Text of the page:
It was one of those rare but sublime days of crystalline light where everything shined with the reflective intensity of a newly scrubbed diamond. It was, quite simply, dazzling. Most of all, it was physically impossible to stay inside. The outside called from the moment I drew open the curtains in the morning.

So after the most cursory attempt at household chores, I was out there, camera in hand, to record the beauty of the hour, and the passage of early Spring into late Spring. Here is what I saw:

Forget-me-nots are a favourite of mine, for their colour, their simplicity and their tenacity.

The acid of euphorbia, the purple and white tulips, the sculptural bud of the allium, and the large leaves of comfrey are set against a mossy dry stone wall.

The view down to the reservoir.

The contrast of shiny dark purple tulips and white sweet scented narcissi in a tub.

Late planted daffodils struggling to keep their pretty heads above the fast-growing loostrife.

'Dingly dell' through which a small stream meanders with run-off water from the hills behind us. It is here that snowdrops flourish in late winter and now the bluebells are just beginning to take over (as the lesser celandine subsides).

This small bright red rhododendron looks a little lost right now, but it was planted to help replace some of the mature ones which we lost (over-zealous chain-saw wielding bloke!) when the dell was cleared (necessary maintenance) in the autumn.

This is the top of Dingly Dell where the stream enters the garden over a stone waterfall. We had the scrubby wild rhododendrons and other undergrowth cleared from around it last autumn and now, during winter, after heavy rains, we can see the torrent from our dining room window.

This is the 'Witch's Face' - can you see it in the stones at the base of the tree trunk? Two slitty eyes, a nose and a crooked mouth. Currently a little cluttered, I'm afraid, by a wood pile which doesn't normally live there and a rather unsightly old petrol can (all part of the autumn cutting and clearing and burning process). This is actually the site of an old fountain. I would love to get it up and running again one day.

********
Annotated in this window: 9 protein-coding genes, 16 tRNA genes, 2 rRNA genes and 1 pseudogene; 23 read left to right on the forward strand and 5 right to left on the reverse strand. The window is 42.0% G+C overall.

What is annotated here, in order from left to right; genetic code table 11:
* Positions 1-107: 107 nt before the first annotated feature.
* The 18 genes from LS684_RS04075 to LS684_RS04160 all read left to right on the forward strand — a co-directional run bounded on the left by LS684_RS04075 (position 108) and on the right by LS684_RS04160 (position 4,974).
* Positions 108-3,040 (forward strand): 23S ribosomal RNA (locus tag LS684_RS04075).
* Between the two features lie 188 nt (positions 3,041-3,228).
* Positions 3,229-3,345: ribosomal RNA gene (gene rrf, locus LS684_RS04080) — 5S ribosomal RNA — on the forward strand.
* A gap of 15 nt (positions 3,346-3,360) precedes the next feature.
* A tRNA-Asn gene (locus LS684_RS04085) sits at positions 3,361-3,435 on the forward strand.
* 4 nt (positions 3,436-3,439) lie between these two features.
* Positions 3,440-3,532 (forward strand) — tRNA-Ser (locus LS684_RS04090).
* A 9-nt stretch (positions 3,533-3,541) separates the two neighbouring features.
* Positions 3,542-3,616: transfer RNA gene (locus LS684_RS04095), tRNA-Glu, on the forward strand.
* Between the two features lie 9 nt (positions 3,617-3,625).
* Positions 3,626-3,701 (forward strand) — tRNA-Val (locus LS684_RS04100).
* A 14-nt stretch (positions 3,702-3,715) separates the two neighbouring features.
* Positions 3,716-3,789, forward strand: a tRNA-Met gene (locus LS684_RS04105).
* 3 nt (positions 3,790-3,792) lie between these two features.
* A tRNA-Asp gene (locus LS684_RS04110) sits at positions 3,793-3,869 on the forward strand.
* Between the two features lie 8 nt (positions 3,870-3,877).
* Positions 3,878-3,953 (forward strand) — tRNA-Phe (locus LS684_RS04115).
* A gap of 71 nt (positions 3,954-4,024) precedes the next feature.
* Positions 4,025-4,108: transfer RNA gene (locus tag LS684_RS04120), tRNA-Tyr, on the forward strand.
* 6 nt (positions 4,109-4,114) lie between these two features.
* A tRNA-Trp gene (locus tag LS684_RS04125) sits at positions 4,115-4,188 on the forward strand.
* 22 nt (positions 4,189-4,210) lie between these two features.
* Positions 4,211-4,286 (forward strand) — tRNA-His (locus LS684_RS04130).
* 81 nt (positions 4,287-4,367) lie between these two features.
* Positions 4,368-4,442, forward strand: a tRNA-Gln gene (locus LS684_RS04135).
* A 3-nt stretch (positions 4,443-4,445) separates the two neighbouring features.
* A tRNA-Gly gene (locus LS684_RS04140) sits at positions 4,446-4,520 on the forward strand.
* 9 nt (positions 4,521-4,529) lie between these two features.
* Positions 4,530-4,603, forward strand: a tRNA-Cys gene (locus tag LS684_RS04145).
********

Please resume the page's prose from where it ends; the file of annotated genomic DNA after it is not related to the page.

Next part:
This is the very top of the garden which we keep wild, apart from cutting a path through the tall grass. This is also where we have a small vegetable patch, a greenhouse, raspberry canes, blackcurrant bushes, gooseberry bushes and some apple trees. I love it up here.

This is looking back at the main lawn with the cherry blossom and the copper beach looking fresh and splendid at this time of year.

A large tub of tulips adds colour to the terrace and an early-flowering clematis is decorating the wall above.

I suddenly heard a load of bleating and caffuffle, and rushed round to the front of the house, overlooking the lane, just in time to catch sheep rush hour.

You can just see the green bench where I love to have coffee and look at the view. We call it 'Billy's Bench' in memory of N's late father who loved sitting on it on our terrace in Milan, smoking his pipe and contemplating life. I trust he still sits here sometimes now when we are not looking. He was born in Greater Manchester and though he had to move down south after the death of his mother when he was just seven years old, he remained misty eyed about his north-west roots. It is a tragedy that he never lived to know that this is where his eldest son has ended up...

And this is the view that we breathe in.

Having toured the garden, I decided it was time to make a cup of tea, sit on the bench and gird my loins for a phonecall I knew I would find difficult. It started ok, but by the end I was taken over by some hidden and supposedly long buried emotions – the conversation had sparked a load of happy yet painful feelings coming back to me, as I feared it would, and I found myself with tears flowing despite the beauty all around me. To subdue the memories of far away sea shores, oysters, friendship, and simple but complicated love I knew I had to go for a walk – to connect fully with where I am now, the place in which I currently live on that glorious sunny day last week. It felt good to be alone with my thoughts and my camera – simply appreciating the space, the air, the views and nature around me. There is no better tonic than a spring lamb in a green field by a stream on a sunny day in May.

Wherever you may be, if you are having a 'grey day', I hope this may have lifted your spirits a little too.

Monday, 18 May 2009

Miracles of Nature

In my post 'Fleeting Delights’ I mentioned long tailed tits and the pleasure their little dance had given me in a mundane moment one morning at home. Equally special was the nest (pictured above) I found lying on the grass shortly after we got home after the Easter holidays. I couldn’t see where it had come from, but it was just lying on the lawn in all its quiet splendour, and I had no idea what bird had constructed it. It had clearly been blown out of somewhere by the high winds.